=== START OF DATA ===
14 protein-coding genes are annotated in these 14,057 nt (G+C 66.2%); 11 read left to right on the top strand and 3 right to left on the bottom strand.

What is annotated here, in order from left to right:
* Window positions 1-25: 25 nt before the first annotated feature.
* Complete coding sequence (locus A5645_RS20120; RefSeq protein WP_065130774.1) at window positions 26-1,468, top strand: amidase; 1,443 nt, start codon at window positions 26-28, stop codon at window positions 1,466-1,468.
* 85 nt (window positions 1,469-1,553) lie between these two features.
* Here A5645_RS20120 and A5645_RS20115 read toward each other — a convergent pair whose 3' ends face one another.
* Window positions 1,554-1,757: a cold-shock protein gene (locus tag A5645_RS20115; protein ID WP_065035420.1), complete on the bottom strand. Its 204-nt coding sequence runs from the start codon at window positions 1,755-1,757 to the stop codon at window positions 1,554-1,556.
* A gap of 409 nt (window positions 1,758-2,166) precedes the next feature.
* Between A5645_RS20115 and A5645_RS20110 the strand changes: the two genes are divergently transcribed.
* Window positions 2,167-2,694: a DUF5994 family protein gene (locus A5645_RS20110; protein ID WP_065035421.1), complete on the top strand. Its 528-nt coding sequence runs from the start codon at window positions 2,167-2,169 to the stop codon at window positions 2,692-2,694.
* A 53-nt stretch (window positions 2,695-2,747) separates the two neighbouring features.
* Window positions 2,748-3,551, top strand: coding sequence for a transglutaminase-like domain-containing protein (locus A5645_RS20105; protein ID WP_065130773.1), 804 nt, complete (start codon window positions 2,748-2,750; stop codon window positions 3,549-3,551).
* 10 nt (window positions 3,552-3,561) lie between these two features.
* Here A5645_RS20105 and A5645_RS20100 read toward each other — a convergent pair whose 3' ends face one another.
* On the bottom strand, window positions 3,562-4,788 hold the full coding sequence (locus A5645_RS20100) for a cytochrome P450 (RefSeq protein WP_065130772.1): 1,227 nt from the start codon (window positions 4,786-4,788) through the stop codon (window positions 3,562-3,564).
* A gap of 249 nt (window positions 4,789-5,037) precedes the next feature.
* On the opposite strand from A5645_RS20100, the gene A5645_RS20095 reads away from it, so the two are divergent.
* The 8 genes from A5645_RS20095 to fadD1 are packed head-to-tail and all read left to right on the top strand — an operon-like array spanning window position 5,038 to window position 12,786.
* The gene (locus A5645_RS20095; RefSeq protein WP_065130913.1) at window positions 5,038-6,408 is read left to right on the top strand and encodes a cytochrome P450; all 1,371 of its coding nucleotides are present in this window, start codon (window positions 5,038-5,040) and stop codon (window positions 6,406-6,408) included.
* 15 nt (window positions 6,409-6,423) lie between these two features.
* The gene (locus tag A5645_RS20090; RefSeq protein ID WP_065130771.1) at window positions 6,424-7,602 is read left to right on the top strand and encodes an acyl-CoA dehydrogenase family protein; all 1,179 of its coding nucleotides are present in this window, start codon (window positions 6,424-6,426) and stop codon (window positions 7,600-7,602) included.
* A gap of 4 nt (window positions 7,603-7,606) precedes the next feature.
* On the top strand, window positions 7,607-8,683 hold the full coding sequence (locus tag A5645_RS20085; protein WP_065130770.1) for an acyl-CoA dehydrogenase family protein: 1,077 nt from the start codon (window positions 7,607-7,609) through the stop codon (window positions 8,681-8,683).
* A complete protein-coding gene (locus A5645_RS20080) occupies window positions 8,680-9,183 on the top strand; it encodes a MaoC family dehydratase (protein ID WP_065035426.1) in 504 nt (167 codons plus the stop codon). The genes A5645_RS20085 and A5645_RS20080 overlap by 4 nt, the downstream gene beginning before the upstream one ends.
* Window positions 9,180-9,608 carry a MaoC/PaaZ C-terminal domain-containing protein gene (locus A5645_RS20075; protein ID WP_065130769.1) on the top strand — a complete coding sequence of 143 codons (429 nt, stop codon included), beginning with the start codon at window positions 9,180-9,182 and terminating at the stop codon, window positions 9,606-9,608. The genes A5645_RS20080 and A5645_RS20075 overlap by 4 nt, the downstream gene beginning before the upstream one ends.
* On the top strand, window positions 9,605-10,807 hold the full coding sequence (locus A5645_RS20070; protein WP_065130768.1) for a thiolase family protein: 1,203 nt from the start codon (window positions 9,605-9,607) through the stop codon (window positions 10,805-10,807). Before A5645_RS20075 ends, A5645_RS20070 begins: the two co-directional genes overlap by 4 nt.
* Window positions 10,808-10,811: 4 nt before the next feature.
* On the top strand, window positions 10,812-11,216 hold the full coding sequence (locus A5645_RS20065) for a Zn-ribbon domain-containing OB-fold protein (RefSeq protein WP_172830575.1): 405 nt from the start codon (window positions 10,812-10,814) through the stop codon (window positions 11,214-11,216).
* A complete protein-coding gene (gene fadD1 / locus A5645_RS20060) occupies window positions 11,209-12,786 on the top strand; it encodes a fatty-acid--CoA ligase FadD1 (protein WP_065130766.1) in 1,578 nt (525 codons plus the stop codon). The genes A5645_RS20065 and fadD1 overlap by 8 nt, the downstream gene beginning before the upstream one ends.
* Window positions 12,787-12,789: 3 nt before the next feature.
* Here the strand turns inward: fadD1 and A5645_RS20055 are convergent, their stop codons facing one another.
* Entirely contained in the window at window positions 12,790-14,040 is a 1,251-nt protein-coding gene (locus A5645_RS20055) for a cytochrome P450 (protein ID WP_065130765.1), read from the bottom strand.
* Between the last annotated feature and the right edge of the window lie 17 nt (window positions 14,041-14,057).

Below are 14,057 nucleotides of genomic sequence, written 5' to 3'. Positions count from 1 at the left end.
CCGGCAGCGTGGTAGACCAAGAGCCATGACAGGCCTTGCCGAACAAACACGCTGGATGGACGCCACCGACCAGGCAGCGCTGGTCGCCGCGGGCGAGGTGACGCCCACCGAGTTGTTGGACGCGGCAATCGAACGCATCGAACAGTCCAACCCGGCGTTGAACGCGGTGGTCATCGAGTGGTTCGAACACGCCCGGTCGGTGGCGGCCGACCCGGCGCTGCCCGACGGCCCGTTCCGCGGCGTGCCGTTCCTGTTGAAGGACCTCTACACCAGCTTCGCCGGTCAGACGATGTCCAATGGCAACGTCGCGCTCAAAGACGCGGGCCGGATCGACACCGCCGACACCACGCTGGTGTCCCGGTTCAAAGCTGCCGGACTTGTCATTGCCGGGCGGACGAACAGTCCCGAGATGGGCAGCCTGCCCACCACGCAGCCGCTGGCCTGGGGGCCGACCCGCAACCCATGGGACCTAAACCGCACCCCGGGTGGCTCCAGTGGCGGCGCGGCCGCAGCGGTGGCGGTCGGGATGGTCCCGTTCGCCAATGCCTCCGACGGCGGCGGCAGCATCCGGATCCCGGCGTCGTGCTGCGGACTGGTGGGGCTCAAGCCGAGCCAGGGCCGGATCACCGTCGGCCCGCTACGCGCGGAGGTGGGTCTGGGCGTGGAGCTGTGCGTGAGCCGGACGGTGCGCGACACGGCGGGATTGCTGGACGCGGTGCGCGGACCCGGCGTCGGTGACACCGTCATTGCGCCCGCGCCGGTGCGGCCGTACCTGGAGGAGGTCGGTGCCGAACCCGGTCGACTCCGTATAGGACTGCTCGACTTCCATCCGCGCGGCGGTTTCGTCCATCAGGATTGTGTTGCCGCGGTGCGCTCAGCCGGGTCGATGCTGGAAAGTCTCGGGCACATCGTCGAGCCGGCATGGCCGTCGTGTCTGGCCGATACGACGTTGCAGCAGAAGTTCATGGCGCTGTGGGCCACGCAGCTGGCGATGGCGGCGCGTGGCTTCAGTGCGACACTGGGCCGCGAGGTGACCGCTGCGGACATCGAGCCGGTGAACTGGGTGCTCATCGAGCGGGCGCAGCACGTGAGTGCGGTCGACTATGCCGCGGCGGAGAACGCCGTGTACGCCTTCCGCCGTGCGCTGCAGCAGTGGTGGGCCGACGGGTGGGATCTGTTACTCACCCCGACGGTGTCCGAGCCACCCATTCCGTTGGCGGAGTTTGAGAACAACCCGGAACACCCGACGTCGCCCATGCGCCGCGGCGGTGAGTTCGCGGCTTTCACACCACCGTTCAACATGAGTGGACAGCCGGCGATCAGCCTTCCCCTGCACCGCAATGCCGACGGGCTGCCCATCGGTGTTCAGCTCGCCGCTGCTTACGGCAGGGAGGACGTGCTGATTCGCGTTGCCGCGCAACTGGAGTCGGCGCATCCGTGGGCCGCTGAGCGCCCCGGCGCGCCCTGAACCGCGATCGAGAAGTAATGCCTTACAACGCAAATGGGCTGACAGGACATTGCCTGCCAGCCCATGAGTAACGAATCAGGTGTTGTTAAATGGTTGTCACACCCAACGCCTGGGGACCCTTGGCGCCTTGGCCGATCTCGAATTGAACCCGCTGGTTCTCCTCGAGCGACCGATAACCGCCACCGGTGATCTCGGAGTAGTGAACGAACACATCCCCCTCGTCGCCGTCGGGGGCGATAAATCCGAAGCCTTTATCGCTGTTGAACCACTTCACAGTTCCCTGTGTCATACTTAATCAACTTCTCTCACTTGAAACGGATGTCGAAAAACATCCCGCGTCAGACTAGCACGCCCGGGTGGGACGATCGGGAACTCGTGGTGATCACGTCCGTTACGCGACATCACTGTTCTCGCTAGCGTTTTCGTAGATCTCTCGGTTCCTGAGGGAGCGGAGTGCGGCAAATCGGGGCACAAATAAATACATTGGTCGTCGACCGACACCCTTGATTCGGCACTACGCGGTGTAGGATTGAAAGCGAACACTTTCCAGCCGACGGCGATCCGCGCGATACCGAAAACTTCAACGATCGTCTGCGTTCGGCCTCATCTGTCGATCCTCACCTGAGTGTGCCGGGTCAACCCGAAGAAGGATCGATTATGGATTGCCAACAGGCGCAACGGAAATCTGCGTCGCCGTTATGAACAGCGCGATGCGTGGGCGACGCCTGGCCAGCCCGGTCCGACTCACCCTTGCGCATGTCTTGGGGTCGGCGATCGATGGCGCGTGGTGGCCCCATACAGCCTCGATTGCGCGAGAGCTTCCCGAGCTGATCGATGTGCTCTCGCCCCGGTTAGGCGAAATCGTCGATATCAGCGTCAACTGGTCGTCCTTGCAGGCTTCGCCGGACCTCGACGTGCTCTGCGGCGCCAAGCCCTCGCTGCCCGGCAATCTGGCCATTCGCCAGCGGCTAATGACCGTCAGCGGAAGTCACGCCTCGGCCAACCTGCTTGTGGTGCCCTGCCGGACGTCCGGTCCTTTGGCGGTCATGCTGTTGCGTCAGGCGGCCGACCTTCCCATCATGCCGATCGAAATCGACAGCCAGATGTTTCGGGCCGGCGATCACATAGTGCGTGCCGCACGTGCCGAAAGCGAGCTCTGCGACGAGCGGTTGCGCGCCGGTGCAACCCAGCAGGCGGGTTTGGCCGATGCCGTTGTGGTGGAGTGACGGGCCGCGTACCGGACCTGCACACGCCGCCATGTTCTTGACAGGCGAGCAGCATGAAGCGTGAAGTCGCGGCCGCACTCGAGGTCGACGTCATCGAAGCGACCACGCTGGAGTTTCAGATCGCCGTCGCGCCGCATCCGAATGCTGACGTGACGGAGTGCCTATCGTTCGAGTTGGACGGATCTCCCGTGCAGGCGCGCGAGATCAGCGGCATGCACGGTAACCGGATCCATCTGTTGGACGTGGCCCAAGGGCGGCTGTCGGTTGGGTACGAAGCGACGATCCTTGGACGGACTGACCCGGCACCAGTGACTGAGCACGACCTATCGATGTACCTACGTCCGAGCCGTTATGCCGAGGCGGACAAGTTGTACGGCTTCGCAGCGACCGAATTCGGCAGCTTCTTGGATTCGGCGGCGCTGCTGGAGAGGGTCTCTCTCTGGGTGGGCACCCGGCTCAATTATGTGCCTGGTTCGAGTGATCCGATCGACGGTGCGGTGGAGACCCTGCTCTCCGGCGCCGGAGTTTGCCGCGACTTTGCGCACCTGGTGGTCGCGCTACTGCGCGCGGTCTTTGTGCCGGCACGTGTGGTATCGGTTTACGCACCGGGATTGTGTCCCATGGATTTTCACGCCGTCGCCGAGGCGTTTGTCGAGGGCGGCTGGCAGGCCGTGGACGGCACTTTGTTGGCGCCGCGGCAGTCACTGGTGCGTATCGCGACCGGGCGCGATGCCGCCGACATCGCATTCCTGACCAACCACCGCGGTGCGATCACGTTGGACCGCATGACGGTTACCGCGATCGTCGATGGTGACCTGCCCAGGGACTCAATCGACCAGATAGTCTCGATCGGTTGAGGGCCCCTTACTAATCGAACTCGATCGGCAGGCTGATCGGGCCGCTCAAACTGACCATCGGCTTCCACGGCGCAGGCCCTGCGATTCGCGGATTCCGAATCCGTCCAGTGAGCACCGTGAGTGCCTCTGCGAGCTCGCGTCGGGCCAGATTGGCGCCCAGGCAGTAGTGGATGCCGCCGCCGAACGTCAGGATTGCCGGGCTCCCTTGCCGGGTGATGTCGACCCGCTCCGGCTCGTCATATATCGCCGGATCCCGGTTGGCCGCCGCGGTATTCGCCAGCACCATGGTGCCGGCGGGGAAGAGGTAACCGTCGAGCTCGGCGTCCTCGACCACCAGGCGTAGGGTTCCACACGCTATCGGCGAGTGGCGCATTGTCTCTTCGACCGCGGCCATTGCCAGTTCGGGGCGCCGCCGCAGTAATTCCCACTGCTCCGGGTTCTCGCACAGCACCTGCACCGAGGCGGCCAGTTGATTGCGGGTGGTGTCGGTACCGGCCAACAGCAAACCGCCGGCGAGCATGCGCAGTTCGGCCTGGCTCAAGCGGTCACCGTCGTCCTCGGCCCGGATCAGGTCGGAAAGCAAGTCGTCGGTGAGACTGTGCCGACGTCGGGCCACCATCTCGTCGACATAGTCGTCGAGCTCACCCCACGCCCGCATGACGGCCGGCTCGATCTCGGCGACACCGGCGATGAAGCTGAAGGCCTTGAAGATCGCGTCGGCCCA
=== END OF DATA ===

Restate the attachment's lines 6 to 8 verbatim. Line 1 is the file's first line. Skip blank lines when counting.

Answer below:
* Here A5645_RS20120 and A5645_RS20115 read toward each other — a convergent pair whose 3' ends face one another.
* Window positions 1,554-1,757: a cold-shock protein gene (locus tag A5645_RS20115; protein ID WP_065035420.1), complete on the bottom strand. Its 204-nt coding sequence runs from the start codon at window positions 1,755-1,757 to the stop codon at window positions 1,554-1,556.
* A gap of 409 nt (window positions 1,758-2,166) precedes the next feature.